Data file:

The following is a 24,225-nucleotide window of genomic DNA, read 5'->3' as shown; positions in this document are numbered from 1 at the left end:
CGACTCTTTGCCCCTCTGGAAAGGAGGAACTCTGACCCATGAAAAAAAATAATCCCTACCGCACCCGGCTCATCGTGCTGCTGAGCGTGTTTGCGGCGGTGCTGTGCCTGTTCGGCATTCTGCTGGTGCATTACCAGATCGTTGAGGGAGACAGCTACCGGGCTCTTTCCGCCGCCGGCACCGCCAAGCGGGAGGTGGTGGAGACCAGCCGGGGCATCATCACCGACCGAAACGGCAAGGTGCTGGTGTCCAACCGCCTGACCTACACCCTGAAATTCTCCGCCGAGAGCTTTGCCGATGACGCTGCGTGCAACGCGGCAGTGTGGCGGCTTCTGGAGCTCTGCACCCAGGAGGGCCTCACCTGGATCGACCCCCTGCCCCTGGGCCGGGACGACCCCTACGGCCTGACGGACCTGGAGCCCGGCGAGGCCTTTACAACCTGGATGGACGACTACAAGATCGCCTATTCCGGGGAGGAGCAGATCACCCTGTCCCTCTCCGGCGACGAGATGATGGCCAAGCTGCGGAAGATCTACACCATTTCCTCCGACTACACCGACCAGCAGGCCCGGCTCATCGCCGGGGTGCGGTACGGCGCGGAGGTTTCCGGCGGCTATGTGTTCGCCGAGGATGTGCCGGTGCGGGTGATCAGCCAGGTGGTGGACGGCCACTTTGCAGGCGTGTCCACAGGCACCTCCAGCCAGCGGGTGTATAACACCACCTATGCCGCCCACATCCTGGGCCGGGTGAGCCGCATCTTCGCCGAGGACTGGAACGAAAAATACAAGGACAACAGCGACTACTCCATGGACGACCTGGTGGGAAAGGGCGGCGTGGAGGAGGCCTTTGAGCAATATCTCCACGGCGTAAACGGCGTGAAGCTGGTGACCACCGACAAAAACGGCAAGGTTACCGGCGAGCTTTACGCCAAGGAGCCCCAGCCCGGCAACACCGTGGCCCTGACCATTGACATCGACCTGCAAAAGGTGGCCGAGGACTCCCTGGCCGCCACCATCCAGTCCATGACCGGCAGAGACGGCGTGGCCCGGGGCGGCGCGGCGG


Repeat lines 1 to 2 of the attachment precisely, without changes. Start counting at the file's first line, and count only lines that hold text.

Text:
The following is a 24,225-nucleotide window of genomic DNA, read 5'->3' as shown; positions in this document are numbered from 1 at the left end:
CGACTCTTTGCCCCTCTGGAAAGGAGGAACTCTGACCCATGAAAAAAAATAATCCCTACCGCACCCGGCTCATCGTGCTGCTGAGCGTGTTTGCGGCGGTGCTGTGCCTGTTCGGCATTCTGCTGGTGCATTACCAGATCGTTGAGGGAGACAGCTACCGGGCTCTTTCCGCCGCCGGCACCGCCAAGCGGGAGGTGGTGGAGACCAGCCGGGGCATCATCACCGACCGAAACGGCAAGGTGCTGGTGTCCAACCGCCTGACCTACACCCTGAAATTCTCCGCCGAGAGCTTTGCCGATGACGCTGCGTGCAACGCGGCAGTGTGGCGGCTTCTGGAGCTCTGCACCCAGGAGGGCCTCACCTGGATCGACCCCCTGCCCCTGGGCCGGGACGACCCCTACGGCCTGACGGACCTGGAGCCCGGCGAGGCCTTTACAACCTGGATGGACGACTACAAGATCGCCTATTCCGGGGAGGAGCAGATCACCCTGTCCCTCTCCGGCGACGAGATGATGGCCAAGCTGCGGAAGATCTACACCATTTCCTCCGACTACACCGACCAGCAGGCCCGGCTCATCGCCGGGGTGCGGTACGGCGCGGAGGTTTCCGGCGGCTATGTGTTCGCCGAGGATGTGCCGGTGCGGGTGATCAGCCAGGTGGTGGACGGCCACTTTGCAGGCGTGTCCACAGGCACCTCCAGCCAGCGGGTGTATAACACCACCTATGCCGCCCACATCCTGGGCCGGGTGAGCCGCATCTTCGCCGAGGACTGGAACGAAAAATACAAGGACAACAGCGACTACTCCATGGACGACCTGGTGGGAAAGGGCGGCGTGGAGGAGGCCTTTGAGCAATATCTCCACGGCGTAAACGGCGTGAAGCTGGTGACCACCGACAAAAACGGCAAGGTTACCGGCGAGCTTTACGCCAAGGAGCCCCAGCCCGGCAACACCGTGGCCCTGACCATTGACATCGACCTGCAAAAGGTGGCCGAGGACTCCCTGGCCGCCACCATCCAGTCCATGACCGGCAGAGACGGCGTGGCCCGGGGCGGCGCGGCGG